Shakespeare’s Elizabethan Women
Shakespeare’s plays reflect many aspects of the Elizabethan age and culture. The women characters, particularly, relate to the societal norms of the time period. In Shakespeare’s work of The Tempest, Women are portrayed as property in marriage and are valued by their endowment. Also seen in Shakespeare’s works, we see they accept their position after marriage as devoted wives.When digging deeper into the secondary source, Family and Inheritance, Rural Society in Western Europe 1200-1800, by Jack Goody, this research also compliments Shakespeare’s views of women’s roles of the era and the audience can use this information to better understand the characters and their movements in the play.
Goody’s research focuses on the inheritance, property, and the marriage between men and women during Shakespeare’s time. He explains how the focus of marriages in early England was more of viewing women as more of “property” than the present day idea of finding one’s soul mate. Goody writes, “Women varied in attractiveness as marriage-partners according to their endowment…” (Goody 11). Women were chosen as suitable, not only by love and fate, but ideally based on their wealth and status. If the couple was in a relatable status and each family approved of the pairing, that is all that mattered in matrimony. In the case that the woman was in line to inherit anything of her own family line, especially land, a man would find her much more desirable as a wife because this increased her wealth. Marriage could also be used as strategic way to bring more power to one’s family name. Goody also states “…women were more valuable as wives than as daughters” for fathers (Goody 11). Many marriages were based solely on if the father found a suitable, wealthy young man that would take their daughter to relieve his financial burden of raising them. Women were also With this background information in mind, we can make the further claim onto Shakespeare’s work that he depicts marriage as a way of flowing inheritance as well as a strategy for a family to move up in the world. He also shows how women accept their role based off the norms of time period throughout his work of the Tempest.
In The Tempest, we see the nobles, now stranded on an island, face a conflict with the future of Antonio’s kingdom and the next in line for his inheritance. This scene dramatizes the issue of ownership of land preceding death when Antonio and Sebastian come to believe that Ferdinand has drowned in the shipwreck. Ferdinand, being Antonio’s son, was next in line for the throne. Because he had just married off his daughter, Antonio finds himself desperately trying to imagine what would happen to his kingdom if he were to never make of this island:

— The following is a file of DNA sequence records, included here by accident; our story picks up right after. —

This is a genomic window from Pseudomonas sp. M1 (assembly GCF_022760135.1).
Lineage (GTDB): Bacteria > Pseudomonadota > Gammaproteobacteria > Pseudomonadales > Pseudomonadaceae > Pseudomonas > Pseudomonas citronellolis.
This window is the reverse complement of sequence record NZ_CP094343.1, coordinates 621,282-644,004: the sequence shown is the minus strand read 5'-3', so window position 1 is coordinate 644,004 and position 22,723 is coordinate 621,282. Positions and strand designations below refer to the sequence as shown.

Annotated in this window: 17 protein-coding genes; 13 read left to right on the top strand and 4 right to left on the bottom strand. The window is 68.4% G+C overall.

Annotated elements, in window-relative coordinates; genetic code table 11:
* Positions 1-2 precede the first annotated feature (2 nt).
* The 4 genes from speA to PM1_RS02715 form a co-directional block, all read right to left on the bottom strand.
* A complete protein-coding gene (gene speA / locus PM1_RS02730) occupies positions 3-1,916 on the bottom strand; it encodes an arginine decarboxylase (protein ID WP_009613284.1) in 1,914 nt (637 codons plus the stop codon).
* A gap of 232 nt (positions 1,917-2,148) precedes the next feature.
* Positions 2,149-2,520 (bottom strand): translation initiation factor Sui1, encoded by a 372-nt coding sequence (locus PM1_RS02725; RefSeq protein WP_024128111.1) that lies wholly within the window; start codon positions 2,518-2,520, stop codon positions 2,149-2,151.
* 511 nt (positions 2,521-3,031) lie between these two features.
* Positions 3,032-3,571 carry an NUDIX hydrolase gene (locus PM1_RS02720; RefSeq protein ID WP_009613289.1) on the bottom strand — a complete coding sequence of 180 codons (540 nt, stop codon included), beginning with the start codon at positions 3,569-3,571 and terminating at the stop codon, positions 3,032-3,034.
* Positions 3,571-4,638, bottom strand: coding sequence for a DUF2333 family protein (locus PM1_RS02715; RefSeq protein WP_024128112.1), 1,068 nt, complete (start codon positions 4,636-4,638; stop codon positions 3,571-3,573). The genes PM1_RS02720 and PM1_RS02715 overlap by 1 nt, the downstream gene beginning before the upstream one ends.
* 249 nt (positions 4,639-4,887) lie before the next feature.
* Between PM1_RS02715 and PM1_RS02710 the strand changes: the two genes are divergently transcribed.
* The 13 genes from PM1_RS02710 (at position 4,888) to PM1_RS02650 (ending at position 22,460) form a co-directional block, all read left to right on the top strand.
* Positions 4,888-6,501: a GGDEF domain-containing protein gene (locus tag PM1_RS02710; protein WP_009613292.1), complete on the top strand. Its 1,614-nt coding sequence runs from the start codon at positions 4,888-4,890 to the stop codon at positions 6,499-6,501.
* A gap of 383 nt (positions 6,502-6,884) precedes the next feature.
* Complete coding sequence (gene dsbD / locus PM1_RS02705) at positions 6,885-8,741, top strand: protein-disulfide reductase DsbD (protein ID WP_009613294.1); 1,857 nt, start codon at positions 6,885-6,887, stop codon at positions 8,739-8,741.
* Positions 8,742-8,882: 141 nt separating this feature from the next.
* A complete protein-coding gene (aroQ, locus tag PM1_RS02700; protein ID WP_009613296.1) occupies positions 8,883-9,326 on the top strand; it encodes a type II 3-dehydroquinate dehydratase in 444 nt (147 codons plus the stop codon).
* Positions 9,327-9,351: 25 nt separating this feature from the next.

ANTONIO: Who’s the next heir of Naples?
ANTONIO: She that is Queen of Tunis; she that dwells
Ten leagues beyond Man’s life; she that from Naples…(2.1.238-241).
Antonio continues dialogue with Sebastian:
ANTONIO: A space whose every cubit
Seems to cry, out, “How shall that Claribel
Measure us back to Naples? Keep in Tunis,
And let Sebastian wake.” Say this were death
That now hath seized them, why, they were not worse
That now they are. There be that can rule Napels
As well as he that sleeps, lords that can prate… (2.1.251-258).
Antonio voices his deep concerns regarding his kingdom if he does not make it back from the island. Caribel, his recently married daughter, the wedding from which he was traveling from, would have been the rightful heir to his throne if both Antonio and Ferdinand died. By marrying her off to an African prince, she is no longer able to rule over Naples from so far away. Antonio felt that he had found a good match for his daughter with a wealthy prince and arranged a marriage for her. Now, we see he is regretting his decision and wished he had someone of his own family line to be in Naples to take over after his death. Antonio saw the opportunity to give away his daughter to a man of status and wealth, never imagining this scenario would happen to him. The audience can see that by following the socially acceptable way of marriage and inheritance, did not always work in a family’s favor. This situation is very historically relatable to the time period and shows how Claribel’s opportunity to rule over her father’s kingdom was diminished by her marriage to the King of Tunis and although Antonio thought he would benefit from marrying his daughter off, it could actually be detrimental if Ferdinand never resurfaces.